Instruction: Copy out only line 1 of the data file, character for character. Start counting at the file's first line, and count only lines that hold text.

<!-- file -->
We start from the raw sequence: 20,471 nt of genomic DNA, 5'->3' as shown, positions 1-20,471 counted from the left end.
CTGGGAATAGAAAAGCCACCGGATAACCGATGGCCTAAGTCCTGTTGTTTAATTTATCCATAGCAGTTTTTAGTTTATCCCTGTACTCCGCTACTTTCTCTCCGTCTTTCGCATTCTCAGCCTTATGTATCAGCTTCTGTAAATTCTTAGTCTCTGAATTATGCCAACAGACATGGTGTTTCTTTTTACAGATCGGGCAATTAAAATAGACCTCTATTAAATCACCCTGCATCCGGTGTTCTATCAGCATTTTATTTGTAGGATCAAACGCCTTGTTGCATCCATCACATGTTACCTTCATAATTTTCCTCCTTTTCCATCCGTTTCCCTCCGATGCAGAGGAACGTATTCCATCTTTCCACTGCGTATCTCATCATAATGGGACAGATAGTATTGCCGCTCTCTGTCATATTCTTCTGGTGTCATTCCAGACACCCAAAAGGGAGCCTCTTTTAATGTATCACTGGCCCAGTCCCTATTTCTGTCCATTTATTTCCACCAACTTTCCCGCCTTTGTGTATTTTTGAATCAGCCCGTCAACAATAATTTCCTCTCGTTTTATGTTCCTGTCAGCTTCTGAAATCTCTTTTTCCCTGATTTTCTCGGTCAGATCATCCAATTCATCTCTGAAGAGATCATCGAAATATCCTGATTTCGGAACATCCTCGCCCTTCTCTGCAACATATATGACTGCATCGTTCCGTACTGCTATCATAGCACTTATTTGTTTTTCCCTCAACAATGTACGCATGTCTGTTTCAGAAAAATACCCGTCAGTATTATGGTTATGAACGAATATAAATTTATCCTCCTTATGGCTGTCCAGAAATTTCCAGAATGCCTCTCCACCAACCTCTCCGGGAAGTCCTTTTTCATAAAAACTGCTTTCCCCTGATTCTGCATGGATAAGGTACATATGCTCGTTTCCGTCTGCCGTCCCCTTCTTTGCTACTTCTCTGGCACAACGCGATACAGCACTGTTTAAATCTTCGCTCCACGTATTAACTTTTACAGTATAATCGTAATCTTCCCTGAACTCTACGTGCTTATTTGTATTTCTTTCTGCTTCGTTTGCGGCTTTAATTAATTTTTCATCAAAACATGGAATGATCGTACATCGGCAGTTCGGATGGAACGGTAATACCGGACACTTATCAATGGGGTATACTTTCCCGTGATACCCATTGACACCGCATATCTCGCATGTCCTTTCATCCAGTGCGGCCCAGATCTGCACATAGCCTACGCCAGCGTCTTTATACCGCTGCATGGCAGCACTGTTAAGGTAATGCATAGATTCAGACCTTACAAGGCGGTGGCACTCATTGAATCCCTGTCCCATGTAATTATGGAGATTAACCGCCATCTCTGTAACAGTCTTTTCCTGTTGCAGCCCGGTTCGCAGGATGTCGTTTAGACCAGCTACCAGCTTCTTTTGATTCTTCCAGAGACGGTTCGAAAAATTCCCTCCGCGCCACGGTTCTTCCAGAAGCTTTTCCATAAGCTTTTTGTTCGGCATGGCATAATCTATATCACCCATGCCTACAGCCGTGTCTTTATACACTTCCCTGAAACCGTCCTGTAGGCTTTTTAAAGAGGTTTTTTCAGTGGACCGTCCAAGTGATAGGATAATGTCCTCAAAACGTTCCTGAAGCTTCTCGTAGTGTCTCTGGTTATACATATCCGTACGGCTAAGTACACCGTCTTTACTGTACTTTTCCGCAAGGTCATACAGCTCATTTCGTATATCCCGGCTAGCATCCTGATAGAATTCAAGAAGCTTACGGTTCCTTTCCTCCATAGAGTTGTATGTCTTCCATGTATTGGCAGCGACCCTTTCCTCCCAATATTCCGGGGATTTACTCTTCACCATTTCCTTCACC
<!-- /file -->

We start from the raw sequence: 20,471 nt of genomic DNA, 5'->3' as shown, positions 1-20,471 counted from the left end.